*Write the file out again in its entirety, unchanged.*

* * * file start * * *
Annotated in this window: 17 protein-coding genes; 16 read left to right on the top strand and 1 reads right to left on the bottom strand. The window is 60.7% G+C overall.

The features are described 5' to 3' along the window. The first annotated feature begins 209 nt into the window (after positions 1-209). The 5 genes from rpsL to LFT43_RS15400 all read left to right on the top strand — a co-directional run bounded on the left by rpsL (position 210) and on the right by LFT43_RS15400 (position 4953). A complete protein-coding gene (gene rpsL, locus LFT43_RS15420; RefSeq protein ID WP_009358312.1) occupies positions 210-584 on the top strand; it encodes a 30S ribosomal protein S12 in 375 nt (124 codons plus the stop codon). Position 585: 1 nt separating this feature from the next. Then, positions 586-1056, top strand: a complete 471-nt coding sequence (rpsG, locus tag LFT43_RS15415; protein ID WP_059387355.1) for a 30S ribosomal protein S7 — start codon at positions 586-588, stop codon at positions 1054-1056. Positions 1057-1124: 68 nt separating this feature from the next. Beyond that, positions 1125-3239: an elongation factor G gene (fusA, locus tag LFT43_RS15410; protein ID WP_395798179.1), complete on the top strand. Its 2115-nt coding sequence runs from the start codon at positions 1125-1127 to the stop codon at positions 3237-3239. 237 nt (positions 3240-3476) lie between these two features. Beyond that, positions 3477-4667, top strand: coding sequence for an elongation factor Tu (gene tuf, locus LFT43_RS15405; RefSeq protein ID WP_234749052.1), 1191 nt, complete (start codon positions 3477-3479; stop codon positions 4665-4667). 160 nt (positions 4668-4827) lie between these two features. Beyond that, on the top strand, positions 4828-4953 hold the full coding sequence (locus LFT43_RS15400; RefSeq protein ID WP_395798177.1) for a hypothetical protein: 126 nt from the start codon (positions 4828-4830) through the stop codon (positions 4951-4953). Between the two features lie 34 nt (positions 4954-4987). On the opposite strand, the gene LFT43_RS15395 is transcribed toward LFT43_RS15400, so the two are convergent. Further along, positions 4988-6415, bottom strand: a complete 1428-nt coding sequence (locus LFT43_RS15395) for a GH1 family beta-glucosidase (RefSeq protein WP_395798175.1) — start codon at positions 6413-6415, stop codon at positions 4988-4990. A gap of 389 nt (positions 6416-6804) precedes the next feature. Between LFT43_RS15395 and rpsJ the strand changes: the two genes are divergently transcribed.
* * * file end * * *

Annotated in this window: 17 protein-coding genes; 16 read left to right on the top strand and 1 reads right to left on the bottom strand. The window is 60.7% G+C overall.

The features are described 5' to 3' along the window. The first annotated feature begins 209 nt into the window (after positions 1-209). The 5 genes from rpsL to LFT43_RS15400 all read left to right on the top strand — a co-directional run bounded on the left by rpsL (position 210) and on the right by LFT43_RS15400 (position 4953). A complete protein-coding gene (gene rpsL, locus LFT43_RS15420; RefSeq protein ID WP_009358312.1) occupies positions 210-584 on the top strand; it encodes a 30S ribosomal protein S12 in 375 nt (124 codons plus the stop codon). Position 585: 1 nt separating this feature from the next. Then, positions 586-1056, top strand: a complete 471-nt coding sequence (rpsG, locus tag LFT43_RS15415; protein ID WP_059387355.1) for a 30S ribosomal protein S7 — start codon at positions 586-588, stop codon at positions 1054-1056. Positions 1057-1124: 68 nt separating this feature from the next. Beyond that, positions 1125-3239: an elongation factor G gene (fusA, locus tag LFT43_RS15410; protein ID WP_395798179.1), complete on the top strand. Its 2115-nt coding sequence runs from the start codon at positions 1125-1127 to the stop codon at positions 3237-3239. 237 nt (positions 3240-3476) lie between these two features. Beyond that, positions 3477-4667, top strand: coding sequence for an elongation factor Tu (gene tuf, locus LFT43_RS15405; RefSeq protein ID WP_234749052.1), 1191 nt, complete (start codon positions 3477-3479; stop codon positions 4665-4667). 160 nt (positions 4668-4827) lie between these two features. Beyond that, on the top strand, positions 4828-4953 hold the full coding sequence (locus LFT43_RS15400; RefSeq protein ID WP_395798177.1) for a hypothetical protein: 126 nt from the start codon (positions 4828-4830) through the stop codon (positions 4951-4953). Between the two features lie 34 nt (positions 4954-4987). On the opposite strand, the gene LFT43_RS15395 is transcribed toward LFT43_RS15400, so the two are convergent. Further along, positions 4988-6415, bottom strand: a complete 1428-nt coding sequence (locus LFT43_RS15395) for a GH1 family beta-glucosidase (RefSeq protein WP_395798175.1) — start codon at positions 6413-6415, stop codon at positions 4988-4990. A gap of 389 nt (positions 6416-6804) precedes the next feature. Between LFT43_RS15395 and rpsJ the strand changes: the two genes are divergently transcribed.